Those outside of New York City, where Megumi Yonezawa currently resides, may only recognize the Japanese pianist, if anywhere, as sidewoman for Greg Osby
(see 2004's Public
on Blue Note), who brought her onboard following an enthusiastic endorsement from none other than Jason Moran
. It was in Osby's band that she developed a rapport with drummer Eric McPherson
, and along with bassist John Herbert
forms the trio of this, her leader debut. Being such an inaugural enterprise, it invites listeners as if spectators through the doors of a newly opened art gallery, absorbing each track as a painting to be admired. This is, of course, one of many possible interpretations of the title song, which for the composer reflects a spectrum of human experiences. Its cocktail of nostalgia and forward thinking signals a full talent at the keyboard. Yonezawa's pianism clears roads of resistance with intelligence, interlocking with her rhythm section's arcs of brushwork and resonant bassing, and all with a comportment beyond her years.
Between this opener and a restless "Epilogue," Yonezawa, as she puts it, "dialogues" with the freedom of expression that is her muse. What begins as a rubato feeling out of territory locks into the off-kilter swing of "Dr. Jekyll And Mr. Hyde" and "Nor Dear or Fear," both of which feature appropriately bipolar playing from the bandleader and smooth renderings at the kit from McPherson. Herbert, for his part, emboldens Yonezawa's beauties in the enigmatic "Untitled." As the deepest valley in the album's topography, it's also its most comfortable and integrated, while "Sketch" makes up its cartography as it goes along.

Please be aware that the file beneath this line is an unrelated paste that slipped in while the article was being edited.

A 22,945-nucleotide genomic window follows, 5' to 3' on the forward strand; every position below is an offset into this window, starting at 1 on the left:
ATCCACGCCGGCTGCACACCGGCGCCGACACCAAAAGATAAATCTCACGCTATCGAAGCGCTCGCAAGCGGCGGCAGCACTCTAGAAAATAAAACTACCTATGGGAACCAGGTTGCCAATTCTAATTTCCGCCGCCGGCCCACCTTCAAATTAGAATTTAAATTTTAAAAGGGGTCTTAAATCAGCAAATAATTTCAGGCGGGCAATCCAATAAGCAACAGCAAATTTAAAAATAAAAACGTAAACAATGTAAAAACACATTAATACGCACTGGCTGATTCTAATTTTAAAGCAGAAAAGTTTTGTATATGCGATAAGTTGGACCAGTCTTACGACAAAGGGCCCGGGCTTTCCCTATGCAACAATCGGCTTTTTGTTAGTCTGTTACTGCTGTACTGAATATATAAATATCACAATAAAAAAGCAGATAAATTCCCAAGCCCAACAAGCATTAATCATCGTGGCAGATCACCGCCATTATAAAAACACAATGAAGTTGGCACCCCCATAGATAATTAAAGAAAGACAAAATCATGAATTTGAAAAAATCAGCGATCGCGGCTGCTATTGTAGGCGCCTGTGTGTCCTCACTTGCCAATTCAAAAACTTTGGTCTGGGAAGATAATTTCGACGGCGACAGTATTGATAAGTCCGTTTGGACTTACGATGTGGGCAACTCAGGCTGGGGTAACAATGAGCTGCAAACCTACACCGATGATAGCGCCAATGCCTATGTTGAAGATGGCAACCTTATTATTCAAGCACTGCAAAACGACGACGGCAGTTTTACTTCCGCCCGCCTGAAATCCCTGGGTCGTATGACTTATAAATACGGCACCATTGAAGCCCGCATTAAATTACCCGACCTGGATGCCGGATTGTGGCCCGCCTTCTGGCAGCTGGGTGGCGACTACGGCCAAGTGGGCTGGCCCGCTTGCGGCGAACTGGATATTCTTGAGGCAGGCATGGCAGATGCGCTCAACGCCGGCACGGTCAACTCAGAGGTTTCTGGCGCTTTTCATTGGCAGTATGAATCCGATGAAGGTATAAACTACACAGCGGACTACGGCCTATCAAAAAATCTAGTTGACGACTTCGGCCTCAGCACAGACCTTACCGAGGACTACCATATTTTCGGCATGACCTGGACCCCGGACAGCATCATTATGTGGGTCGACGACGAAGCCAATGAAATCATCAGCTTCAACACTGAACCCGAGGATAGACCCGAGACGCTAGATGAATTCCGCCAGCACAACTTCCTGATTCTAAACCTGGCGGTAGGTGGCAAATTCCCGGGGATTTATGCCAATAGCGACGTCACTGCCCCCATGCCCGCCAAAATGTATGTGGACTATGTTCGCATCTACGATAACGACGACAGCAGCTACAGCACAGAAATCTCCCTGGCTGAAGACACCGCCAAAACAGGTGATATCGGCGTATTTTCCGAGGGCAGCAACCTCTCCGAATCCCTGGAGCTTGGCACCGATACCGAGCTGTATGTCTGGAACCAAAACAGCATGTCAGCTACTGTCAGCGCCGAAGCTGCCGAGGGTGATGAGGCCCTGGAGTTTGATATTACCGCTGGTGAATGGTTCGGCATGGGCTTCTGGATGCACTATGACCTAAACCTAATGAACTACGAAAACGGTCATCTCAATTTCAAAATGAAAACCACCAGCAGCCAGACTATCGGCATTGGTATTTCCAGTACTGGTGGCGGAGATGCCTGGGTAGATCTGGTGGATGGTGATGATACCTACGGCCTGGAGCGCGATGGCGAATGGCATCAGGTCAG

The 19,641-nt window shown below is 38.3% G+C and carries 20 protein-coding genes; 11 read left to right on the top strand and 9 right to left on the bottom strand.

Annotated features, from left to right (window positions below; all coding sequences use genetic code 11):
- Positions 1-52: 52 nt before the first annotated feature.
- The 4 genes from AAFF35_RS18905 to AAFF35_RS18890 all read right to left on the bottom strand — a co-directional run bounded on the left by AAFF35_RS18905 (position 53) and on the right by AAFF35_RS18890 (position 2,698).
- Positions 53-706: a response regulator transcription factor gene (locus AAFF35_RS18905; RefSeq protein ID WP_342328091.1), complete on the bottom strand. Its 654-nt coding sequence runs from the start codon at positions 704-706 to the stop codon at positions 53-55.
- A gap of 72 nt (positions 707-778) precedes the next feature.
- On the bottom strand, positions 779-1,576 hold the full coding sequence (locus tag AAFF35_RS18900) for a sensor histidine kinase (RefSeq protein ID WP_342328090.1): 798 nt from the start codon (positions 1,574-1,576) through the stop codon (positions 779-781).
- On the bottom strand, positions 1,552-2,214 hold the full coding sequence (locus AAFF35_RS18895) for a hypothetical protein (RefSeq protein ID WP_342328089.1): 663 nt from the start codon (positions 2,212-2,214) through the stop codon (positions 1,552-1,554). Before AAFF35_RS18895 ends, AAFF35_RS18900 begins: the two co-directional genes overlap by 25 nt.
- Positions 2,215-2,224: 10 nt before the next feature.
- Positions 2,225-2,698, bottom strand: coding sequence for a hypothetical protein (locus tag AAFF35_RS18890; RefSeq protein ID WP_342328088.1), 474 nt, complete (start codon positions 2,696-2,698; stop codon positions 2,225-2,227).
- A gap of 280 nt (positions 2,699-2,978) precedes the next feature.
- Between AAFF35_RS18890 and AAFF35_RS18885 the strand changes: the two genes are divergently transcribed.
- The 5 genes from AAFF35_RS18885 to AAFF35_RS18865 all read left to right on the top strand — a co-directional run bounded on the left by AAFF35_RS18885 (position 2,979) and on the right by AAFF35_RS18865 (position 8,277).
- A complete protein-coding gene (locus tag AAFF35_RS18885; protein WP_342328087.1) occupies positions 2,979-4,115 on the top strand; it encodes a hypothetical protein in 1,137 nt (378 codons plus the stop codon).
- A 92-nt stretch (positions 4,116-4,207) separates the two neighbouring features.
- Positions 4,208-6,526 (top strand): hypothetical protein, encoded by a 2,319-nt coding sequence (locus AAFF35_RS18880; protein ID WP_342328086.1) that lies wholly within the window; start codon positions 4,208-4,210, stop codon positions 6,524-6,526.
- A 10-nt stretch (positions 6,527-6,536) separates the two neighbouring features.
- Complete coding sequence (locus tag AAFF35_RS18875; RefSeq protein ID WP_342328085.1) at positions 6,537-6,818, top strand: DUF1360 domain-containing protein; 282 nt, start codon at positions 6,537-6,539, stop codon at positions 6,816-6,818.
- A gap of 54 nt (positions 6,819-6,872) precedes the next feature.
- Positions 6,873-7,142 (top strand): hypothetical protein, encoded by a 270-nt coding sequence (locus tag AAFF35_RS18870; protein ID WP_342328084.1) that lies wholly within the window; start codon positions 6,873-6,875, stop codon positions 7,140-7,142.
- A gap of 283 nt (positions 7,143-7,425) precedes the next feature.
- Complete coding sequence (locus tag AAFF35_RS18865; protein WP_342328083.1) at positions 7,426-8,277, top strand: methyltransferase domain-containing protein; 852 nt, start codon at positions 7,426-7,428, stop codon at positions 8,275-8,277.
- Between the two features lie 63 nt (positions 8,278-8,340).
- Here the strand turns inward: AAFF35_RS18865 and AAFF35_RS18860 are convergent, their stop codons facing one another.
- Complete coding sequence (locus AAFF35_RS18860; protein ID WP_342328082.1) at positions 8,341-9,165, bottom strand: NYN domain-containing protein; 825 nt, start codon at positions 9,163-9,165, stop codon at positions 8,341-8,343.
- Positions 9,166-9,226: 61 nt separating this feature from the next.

But it's Yonezawa who stretches and primes the canvas of every tune, as made obvious in "Children of the Sun." Inspired by the vivaciousness of youth at play, it sports a tropical feel that shows her breadth as a colorist. As in her rendition of the standard "For Heaven's Sake" (the only of the album's nine tunes without a claim to her pen), she taps a wellspring of spirit, love, and faith. With a grandeur that is yet tempered by intimacy, it ascends patiently into sunlight, flexing like a bird's hollow bones. More than anywhere, one can hear shades of her many influences, ranging from J. S. Bach and Claude Debussy to Stevie Wonder and Keith Jarrett
. In tending to these, she walks a middle ground through continents of liberation and precision. Even in the stilted dissonances of "A Letter from Stillness," she binds seemingly divergent planes with a strong emotional adhesive.
"Faced with endless choices in life as we are," says Yonezawa of this album's overall theme, "we nevertheless create lives of our own the moment we make a choice," and it's precisely her willingness to encourage the freedom not only of the music but also of the listening that makes this one choice you won't regret.